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Frequently Asked Questions

Advanced Training the Trainer Course

What is the best way to create engagement before class starts?

Rather than talking about your morning journey or the weather, I share some straightforward subjective questions like, what and when was your favourite holiday? Or what skill would you like to master? I break students into pairs and start the rapport-building conversations as students arrive. There are no right or wrong answers to the questions, but they get people talking, smiling, laughing and creating energy in the classroom. Some people call these "ice-breakers"; some of us prefer the term "connection before content."

What is the best form of induction?

Inductions are quite subjective and need careful consideration. It can depend on whether it’s an open course or an in-house course. Do people already know the floor layout and the health and safety requirements, or will you inform them? Previously, I have given data security inductions, talking about company departments, application access, userids and passwords. Make it relevant to the context. On arrival in an unfamiliar building, most people want the wifi network/password and directions to the bathroom.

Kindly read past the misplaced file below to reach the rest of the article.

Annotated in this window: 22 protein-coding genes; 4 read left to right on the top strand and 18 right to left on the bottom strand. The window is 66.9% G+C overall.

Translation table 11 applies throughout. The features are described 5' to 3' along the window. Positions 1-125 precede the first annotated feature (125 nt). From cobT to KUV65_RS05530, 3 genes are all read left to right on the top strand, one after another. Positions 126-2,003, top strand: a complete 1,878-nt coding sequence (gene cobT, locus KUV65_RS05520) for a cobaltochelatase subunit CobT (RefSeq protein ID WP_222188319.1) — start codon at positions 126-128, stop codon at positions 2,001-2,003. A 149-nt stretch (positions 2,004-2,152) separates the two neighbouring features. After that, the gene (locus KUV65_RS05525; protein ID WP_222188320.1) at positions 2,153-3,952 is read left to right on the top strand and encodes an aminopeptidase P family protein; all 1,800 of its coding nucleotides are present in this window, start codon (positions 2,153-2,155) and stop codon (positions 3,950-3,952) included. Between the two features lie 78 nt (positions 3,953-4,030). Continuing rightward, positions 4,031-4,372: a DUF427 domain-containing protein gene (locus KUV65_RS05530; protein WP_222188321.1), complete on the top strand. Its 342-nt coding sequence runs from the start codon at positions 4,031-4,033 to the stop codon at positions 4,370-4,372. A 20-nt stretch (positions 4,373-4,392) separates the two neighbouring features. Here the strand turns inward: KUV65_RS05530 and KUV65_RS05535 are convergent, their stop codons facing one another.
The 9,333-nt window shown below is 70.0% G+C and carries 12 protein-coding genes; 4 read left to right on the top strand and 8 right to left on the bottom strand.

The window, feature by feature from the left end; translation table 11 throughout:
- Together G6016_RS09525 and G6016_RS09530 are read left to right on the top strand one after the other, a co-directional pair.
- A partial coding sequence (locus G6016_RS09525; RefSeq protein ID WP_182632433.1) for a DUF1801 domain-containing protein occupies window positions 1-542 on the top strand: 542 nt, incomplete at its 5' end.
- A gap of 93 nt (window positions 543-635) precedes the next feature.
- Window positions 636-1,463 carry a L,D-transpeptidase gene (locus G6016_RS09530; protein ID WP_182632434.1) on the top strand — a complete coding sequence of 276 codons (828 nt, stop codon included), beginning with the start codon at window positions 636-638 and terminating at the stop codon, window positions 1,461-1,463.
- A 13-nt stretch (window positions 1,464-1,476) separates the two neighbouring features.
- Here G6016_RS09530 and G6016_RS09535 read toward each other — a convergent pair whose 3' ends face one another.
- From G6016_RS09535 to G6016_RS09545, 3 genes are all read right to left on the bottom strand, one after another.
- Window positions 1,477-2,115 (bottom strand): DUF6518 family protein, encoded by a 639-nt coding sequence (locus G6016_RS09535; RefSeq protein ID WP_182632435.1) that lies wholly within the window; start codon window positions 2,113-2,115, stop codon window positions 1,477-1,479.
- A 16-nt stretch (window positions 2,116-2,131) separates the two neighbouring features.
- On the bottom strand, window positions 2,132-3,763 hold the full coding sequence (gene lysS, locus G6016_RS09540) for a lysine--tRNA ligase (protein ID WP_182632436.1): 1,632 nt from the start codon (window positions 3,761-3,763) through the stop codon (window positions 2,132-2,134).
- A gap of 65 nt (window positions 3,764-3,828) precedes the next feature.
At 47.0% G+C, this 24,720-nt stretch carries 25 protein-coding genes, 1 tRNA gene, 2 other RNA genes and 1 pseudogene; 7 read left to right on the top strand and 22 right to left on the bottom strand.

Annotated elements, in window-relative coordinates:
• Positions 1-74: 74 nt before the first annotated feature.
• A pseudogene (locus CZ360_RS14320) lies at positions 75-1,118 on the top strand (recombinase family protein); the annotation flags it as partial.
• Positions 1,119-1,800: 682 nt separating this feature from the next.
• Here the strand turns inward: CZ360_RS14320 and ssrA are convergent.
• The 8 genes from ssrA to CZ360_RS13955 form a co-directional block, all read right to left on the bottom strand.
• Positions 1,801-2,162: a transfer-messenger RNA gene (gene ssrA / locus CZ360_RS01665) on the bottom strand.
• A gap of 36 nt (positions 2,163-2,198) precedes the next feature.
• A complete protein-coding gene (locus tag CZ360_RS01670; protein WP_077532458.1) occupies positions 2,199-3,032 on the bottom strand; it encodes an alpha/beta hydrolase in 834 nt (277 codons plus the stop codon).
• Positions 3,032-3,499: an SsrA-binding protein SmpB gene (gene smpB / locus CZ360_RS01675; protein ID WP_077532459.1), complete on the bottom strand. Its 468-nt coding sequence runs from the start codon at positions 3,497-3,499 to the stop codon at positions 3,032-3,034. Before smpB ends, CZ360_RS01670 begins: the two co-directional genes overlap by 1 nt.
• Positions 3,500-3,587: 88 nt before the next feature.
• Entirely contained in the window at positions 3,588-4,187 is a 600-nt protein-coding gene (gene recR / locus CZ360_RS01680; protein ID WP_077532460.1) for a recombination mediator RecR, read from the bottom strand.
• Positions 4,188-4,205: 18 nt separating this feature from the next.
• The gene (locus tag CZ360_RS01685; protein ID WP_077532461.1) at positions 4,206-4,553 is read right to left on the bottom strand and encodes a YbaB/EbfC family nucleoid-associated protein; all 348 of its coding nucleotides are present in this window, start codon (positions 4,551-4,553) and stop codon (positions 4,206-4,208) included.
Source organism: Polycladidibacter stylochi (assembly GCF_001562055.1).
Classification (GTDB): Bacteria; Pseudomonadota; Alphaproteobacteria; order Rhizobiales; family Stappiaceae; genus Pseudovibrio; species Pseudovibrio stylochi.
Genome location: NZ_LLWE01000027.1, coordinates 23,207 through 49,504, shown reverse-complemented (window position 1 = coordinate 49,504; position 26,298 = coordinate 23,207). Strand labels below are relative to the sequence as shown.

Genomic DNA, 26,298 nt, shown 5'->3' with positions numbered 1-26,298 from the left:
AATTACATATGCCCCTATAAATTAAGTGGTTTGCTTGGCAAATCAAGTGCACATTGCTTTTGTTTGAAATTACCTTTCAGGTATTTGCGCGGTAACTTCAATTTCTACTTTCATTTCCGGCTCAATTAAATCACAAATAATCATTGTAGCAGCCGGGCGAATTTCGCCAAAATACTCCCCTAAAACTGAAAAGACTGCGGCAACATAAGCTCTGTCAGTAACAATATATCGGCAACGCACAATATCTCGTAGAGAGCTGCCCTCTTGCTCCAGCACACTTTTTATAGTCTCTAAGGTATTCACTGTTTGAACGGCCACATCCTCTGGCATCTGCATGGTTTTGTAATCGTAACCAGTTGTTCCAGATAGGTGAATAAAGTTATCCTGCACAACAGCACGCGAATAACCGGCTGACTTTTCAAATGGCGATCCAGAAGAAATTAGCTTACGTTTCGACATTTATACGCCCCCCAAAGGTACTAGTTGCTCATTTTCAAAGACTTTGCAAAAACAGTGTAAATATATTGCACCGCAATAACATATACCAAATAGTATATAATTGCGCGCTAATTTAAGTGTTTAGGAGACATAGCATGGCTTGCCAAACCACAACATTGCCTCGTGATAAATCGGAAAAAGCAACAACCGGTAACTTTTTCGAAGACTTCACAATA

Generally speaking, if you give them the agenda for the session, breaks and lunch timings, and what to expect throughout the day, they’ll be pretty happy. However, in this Training the Trainer Course, there is some useful information you could share with the group in the first five minutes in terms of filling in the blanks about your professional background and what they will learn.

Do you cover Diversity, inclusion, and equality on the course?

It’s vital to ensure everybody receives the same opportunities unless impossible. Everybody must be welcomed, seen, heard, accepted and acknowledged. In class, we practice many creative exercises. Performing at the highest level is impossible if you do not feel accepted.

In terms of practical exercises, how can you ensure that everybody is treated equally?

Avoid teacher’s pet syndrome. Who wants to go first? Make sure it’s not always the same person. A pack of cards is useful. Shuffle and deal for however many people there are in class. Go with the running order determined by the cards. Nobody can accuse you of favouritism.